Amid Partisan Election Audit, Arizona Passes New Voting Restrictions
Contractors examine Maricopa County, Arizona, ballots during a Republican-backed audit of 2020 presidential election results. Voting rights advocates have criticized the process. Matt York/The Associated Press
Arizonans will no longer have a post-election grace period for fixing errors on their mail-in ballots.
Under a law Republican Gov. Doug Ducey signed late last week, Arizona voters will not be allowed to sign an unsigned mail-in ballot up to five days after an election. The new law requires ballots be properly signed by 7 p.m. on Election Day.
Republican backers of the measure say it will ease the burden on local election officials, who they argue should not have to track down voters who fail to sign ballots.
“The voter is responsible for signing the ballot,” the bill’s author, Republican state Sen. Michelle Ugenti-Rita, told Fox’s Phoenix affiliate. “If that’s too cumbersome, or a voter doesn’t like that, I would suggest not voting by mail.”
Republican lawmakers in Arizona proposed several voting restrictions this session.
The state House last month passed a bill that would remove Arizonans who fail to vote in two consecutive elections from a permanent list of voters who receive a mail-in ballot. If it passes the state Senate this week and is signed by the governor, the bill would purge around 200,000 voters from the list.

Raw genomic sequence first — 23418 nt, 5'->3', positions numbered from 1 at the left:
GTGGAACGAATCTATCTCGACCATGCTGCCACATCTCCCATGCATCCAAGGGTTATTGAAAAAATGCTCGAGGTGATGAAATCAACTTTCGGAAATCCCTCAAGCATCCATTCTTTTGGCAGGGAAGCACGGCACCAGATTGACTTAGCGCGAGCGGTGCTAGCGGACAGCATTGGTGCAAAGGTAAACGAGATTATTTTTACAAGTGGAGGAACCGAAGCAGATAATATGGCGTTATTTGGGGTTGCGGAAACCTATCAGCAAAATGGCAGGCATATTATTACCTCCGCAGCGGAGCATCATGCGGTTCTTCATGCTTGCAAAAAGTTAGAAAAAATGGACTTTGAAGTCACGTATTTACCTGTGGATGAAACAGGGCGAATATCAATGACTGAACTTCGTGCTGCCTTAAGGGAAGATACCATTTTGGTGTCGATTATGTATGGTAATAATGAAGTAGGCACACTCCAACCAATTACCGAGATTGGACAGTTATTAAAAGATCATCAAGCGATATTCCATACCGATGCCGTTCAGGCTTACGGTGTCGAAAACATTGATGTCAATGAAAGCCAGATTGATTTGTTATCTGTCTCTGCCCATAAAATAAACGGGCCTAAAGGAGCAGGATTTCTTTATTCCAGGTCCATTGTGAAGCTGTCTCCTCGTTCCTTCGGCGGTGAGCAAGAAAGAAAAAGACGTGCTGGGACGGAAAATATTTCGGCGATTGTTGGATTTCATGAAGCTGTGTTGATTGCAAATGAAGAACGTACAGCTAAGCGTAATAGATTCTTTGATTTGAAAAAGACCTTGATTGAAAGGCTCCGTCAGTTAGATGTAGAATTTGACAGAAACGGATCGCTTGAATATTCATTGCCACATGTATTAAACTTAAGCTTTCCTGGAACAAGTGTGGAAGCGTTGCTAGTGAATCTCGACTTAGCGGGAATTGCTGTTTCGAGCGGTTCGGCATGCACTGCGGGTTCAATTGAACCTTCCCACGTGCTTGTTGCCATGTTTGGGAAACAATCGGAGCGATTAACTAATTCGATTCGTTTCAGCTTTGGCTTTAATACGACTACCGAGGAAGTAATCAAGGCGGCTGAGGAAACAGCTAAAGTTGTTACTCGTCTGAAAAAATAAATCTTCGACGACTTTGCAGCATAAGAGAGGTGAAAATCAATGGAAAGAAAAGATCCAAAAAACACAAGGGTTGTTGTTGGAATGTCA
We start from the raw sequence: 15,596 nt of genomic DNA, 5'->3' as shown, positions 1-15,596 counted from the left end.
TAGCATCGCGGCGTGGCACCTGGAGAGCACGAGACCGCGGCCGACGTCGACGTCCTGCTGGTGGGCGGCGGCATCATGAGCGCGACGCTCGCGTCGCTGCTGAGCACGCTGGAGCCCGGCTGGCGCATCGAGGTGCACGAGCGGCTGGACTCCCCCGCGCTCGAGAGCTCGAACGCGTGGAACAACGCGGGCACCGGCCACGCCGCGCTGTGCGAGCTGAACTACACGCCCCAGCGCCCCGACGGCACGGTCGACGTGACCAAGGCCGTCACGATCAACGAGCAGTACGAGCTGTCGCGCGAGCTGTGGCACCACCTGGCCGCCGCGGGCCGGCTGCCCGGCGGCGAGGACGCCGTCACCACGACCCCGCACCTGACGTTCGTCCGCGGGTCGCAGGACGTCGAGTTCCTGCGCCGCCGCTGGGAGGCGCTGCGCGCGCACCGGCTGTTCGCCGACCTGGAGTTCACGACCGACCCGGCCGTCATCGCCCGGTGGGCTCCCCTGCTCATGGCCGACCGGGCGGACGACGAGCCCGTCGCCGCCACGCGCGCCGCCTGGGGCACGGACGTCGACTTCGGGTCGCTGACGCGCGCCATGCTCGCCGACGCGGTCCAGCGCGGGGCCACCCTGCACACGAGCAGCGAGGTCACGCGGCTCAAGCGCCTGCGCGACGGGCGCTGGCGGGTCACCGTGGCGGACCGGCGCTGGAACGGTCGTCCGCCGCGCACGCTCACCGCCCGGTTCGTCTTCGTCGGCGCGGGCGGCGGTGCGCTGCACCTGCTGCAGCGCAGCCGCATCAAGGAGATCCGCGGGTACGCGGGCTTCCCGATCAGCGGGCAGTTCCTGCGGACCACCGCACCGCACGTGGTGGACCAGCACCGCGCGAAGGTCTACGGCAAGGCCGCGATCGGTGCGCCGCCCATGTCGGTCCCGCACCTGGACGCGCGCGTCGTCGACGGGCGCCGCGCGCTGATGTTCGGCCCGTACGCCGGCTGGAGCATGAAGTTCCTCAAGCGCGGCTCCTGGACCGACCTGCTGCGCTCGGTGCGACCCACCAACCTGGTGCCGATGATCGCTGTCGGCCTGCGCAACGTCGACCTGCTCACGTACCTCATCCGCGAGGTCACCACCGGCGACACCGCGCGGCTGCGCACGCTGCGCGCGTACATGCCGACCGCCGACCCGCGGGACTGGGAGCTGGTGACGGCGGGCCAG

Democratic lawmakers and voting rights advocates have slammed these efforts, saying they will disproportionately hurt voters of color and young people. Arizona is one of several Republican-controlled states that have enacted new voting restrictions this year.
Meanwhile, a Republican-backed audit of the election results for Maricopa County, which encompasses Phoenix, is both hyper-partisan and laden with conspiracy theories.
The state Senate used its subpoena powers to secure all 2.1 million local ballots to audit the results. Republicans, who control the chamber, are driven by the widely debunked falsehood that former President Donald Trump lost his reelection because of massive voter fraud.
The audit is being conducted by a Florida-based consulting firm with no experience in election audits, and whose CEO supported Trump and has shared conspiracy theories about the election. The process has been widely criticized for a lack of transparency. The media is not allowed to observe the audit.
Some of the proposed tactics for the audit, such as door-to-door canvassing of voters, have been so extreme that the U.S. Department of Justice warned the state could violate civil rights protections.
“Such investigative efforts can have a significant intimidating effect on qualified voters that can deter them from seeking to vote in the future,” said Pamela Karlan, principal deputy assistant attorney general in the Civil Rights Division, in a letter to state Senate President Karen Fann, a Republican.
While she defended the audit, Fann agreed to not allow a door-to-door canvass—at least for now.
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